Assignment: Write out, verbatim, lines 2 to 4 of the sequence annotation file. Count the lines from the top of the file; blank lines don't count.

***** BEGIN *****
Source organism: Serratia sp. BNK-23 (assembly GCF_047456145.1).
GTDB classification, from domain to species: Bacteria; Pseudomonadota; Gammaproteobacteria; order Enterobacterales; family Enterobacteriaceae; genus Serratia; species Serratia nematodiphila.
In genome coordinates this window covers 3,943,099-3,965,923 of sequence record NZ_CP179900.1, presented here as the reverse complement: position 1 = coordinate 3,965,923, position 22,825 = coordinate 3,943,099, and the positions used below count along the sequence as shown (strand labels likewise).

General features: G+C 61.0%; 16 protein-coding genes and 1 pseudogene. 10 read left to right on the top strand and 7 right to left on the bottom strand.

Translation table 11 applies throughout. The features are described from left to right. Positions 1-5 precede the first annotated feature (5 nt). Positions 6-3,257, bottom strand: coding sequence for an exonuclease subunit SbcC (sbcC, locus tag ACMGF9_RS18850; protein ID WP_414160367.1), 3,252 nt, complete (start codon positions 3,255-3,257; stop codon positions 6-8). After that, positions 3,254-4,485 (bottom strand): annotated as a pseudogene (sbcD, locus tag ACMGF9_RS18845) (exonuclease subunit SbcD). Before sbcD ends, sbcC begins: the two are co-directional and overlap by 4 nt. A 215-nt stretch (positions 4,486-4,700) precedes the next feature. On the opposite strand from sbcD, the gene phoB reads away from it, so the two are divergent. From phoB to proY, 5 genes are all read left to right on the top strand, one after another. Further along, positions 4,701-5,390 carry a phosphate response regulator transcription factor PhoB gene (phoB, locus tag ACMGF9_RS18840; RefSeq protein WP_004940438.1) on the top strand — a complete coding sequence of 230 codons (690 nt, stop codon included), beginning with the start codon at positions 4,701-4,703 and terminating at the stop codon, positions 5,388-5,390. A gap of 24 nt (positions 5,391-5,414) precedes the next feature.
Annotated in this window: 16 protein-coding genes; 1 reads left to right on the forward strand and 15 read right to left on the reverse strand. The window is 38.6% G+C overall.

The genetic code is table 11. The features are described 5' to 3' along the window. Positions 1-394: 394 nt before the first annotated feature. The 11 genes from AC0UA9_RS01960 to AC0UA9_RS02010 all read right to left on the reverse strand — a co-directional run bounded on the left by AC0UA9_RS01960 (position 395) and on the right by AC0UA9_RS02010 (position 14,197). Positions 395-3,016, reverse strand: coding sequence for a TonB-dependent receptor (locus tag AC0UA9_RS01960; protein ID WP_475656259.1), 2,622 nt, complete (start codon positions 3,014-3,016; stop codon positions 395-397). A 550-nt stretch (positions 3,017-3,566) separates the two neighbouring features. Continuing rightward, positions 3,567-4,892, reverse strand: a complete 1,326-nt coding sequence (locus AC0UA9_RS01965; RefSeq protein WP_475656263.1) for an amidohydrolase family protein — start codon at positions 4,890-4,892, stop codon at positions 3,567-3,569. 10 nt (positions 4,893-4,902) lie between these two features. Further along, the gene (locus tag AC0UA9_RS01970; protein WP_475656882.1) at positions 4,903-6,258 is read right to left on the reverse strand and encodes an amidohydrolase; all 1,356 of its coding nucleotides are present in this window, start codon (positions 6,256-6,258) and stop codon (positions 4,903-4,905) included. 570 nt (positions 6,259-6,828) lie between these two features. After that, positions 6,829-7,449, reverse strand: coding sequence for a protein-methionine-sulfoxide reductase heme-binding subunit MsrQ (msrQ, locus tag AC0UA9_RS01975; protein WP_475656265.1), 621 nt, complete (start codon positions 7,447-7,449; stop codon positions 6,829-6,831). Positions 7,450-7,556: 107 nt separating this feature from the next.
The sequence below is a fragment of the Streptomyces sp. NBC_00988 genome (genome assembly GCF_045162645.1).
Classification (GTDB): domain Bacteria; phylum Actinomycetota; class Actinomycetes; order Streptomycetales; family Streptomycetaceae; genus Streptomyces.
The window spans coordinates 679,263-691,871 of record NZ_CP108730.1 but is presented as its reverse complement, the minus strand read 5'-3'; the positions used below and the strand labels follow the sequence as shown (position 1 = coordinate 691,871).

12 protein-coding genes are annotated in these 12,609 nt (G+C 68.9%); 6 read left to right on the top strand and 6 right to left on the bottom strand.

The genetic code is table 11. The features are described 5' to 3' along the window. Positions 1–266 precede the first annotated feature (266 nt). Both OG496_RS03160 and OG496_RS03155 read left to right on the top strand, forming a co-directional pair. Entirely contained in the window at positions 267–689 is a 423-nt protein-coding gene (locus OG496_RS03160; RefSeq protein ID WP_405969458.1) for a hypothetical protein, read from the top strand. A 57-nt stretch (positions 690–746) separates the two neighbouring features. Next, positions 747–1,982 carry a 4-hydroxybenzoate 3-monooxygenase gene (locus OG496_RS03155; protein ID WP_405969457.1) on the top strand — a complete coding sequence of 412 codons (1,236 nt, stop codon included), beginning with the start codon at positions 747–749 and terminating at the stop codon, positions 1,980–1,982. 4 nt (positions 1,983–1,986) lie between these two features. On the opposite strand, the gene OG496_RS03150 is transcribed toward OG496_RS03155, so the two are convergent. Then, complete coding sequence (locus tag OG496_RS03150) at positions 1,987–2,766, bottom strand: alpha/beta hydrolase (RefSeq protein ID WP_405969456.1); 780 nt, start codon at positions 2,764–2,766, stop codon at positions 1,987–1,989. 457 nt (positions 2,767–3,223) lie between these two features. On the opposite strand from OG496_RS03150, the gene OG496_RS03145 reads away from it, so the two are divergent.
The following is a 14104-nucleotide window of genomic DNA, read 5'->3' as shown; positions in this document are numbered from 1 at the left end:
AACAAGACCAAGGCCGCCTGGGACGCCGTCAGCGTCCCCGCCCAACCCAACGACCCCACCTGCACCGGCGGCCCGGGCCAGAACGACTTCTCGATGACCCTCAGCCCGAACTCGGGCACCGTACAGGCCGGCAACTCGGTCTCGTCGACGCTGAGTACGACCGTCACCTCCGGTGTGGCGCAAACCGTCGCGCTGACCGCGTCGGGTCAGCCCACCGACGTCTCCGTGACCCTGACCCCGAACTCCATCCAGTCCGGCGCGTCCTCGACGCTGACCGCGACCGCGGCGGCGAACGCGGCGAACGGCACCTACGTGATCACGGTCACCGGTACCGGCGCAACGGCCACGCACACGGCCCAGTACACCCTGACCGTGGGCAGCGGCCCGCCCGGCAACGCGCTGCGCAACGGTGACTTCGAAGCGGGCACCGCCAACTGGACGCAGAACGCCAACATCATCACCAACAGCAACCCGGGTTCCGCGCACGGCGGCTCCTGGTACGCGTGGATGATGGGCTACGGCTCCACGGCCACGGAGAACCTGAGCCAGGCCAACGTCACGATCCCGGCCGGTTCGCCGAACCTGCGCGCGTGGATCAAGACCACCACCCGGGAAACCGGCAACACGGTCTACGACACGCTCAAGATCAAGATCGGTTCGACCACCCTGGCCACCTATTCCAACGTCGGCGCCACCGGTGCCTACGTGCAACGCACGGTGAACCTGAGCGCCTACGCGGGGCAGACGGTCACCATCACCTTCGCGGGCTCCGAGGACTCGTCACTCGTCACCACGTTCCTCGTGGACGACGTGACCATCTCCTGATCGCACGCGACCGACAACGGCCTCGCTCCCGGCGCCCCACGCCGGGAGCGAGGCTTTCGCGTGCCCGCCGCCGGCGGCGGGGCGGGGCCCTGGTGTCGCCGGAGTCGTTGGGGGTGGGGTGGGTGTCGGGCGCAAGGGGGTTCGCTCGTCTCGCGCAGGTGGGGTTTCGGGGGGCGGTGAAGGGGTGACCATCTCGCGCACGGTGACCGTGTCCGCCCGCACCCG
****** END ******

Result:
GTDB classification, from domain to species: Bacteria; Pseudomonadota; Gammaproteobacteria; order Enterobacterales; family Enterobacteriaceae; genus Serratia; species Serratia nematodiphila.
In genome coordinates this window covers 3,943,099-3,965,923 of sequence record NZ_CP179900.1, presented here as the reverse complement: position 1 = coordinate 3,965,923, position 22,825 = coordinate 3,943,099, and the positions used below count along the sequence as shown (strand labels likewise).

General features: G+C 61.0%; 16 protein-coding genes and 1 pseudogene. 10 read left to right on the top strand and 7 right to left on the bottom strand.